• Heroin Users Help Us See Photos Of Addiction Differently

    After a year taking photos of three long-term heroin users, I turned to them to help interpret the images

    "We need for you people to see we're not just stereotyped monsters. We're people just like you, just with an addiction."

    Cheryl says heroin-assisted treatment has made a major impact on her life. In responding to photographs, she says she needs to continue accessing the treatment

    When a Drug User Looks at Photos of Himself

    Heroin-assisted treatment has improved Johnny’s life. Through photographs he reflects on new-found stability



    "A Needle in My Arm is Only 10% of Who I Am"

    Heroin-assisted treatment allows Marie to inject drugs safely, away from the streets. Through these photos, she explains that she is more than her addiction

  • Personal narrative

    news junkie

    A digital story that recalls my mother's disappearance in my youth and my relationship with my father that led me to work as a journalist. 

    home again 

    A digital story focused on struggling to  rebuild a relationship with my mother after her long absence.

    let the water do the work

    After years of not knowing, I finally asked my mother how she faced her greatest challenge in life. (Outfront, CBC Radio, 2005.)

    nina & arne

    When my cousin Arne was looking for love, he began caring for Nina, a woman with a rare and debilitating form of Multiple Sclerosis. (Outfront, CBC Radio, 2004.)


    Winner of the Gabriel Award from the Catholic Academy and the Dave Rogers Award from the Association of Electronic Journalists (RTNDA) for Best Short Feature, National Broadcast.

  • Research

    My current research focuses on creating visual counter-narratives about long-term heroin users through social documentary photography and digital storytelling, the representation of natural death and dying in documentary, and slow, long-form multimedia journalism focused on critical social issues.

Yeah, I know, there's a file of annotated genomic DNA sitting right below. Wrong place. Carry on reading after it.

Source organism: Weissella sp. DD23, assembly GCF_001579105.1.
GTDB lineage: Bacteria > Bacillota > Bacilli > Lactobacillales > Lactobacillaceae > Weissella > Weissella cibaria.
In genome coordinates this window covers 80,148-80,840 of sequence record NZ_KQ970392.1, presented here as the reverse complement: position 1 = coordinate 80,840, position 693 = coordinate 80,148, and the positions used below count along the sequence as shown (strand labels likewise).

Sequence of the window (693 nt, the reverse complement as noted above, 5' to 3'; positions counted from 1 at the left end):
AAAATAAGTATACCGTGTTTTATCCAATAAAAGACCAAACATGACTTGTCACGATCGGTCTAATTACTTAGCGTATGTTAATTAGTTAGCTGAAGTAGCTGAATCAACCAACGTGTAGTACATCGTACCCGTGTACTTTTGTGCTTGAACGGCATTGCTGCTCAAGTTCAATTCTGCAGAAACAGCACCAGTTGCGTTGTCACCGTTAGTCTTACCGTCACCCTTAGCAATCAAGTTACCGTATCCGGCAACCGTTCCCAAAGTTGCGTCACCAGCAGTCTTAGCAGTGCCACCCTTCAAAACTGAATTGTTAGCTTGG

Challenging photojournalistic

    representations of heroin users

    Is it possible to photograph drug users in less stereotypical ways?

    Over the course of a year, I produced a photo documentary about three long-term heroin users taking part in North America's first heroin-assisted treatment program in Vancouver, B.C. I also led a digital storytelling workshop for 10 heroin users. The goal of these projects was to attempt to create visual counter-narratives that challenge the dominant tropes of drug genre photography. I learned it's much harder to do than I expected.

    Exploring natural death and dying in documentary

    And producing a documentary about my mother's recent death

    We're bombarded with images of gruesome and violent death in Hollywood films and news media, yet there are relatively few representations of natural death and dying in documentaries. This may be because death has become a significant taboo in contemporary Western society. While most people used to die at home, many of us now die in hospitals and often alone. Death has been medicalized and institutionalized and many are reluctant to speak openly about it.


    I analyzed 25 documentary films, including Allan King's seminal 2003 documentary Dying at Grace in order to inform my documentary practice producing a multimedia story about my mother's recent death from pancreatic cancer that coincided with the birth of my first child.



  • Find out about our storytelling workshops:



    StoryTurns collaborates with organizations around the world to facilitate innovative and  empowering digital storytelling workshops. Trained facilitators support participants in script writing, photography, storyboarding and video editing. By the end of the workshop, each participant has created their own film.


    StoryTurns: snapshot

    A short video about our digital storytelling workshops.

    My Mother's Light

    By Lenee Son

    Lenee Son explores how her mother's Cambodian origins have shaped their relationship. The story was produced by StoryTurns and Aaron Goodman.

  • About Aaron

    Aaron Goodman is a documentary photographer, multimedia producer, researcher and instructor specializing in under-reported social and humanitarian issues around the world.

    His stories have been broadcast by PBS/Frontline WORLD, VOA, Al Jazeera English, CNN, CBC and Associated Press Television News. He has reported on the search for tens of thousands of people forcibly disappeared by government forces in Sri Lanka, the Muslim insurgency in southern Thailand, the civil war in Nepal, the 2005 earthquake in northern Pakistan that claimed more than 70,000 lives, the legacy of the Khmer Rouge genocide in Cambodia, and Tibetan refugees in Dharamsala, India.


    He is a faculty member in the Journalism and Communication Studies department at Kwantlen Polytechnic University in Surrey, B.C. and a doctoral student in the PhD in Communication Studies program at Concordia University in Montreal, QC. He’s the founder of StoryTurns (www.storyturns.org), an organization that facilitates innovative digital storytelling workshops around the world.

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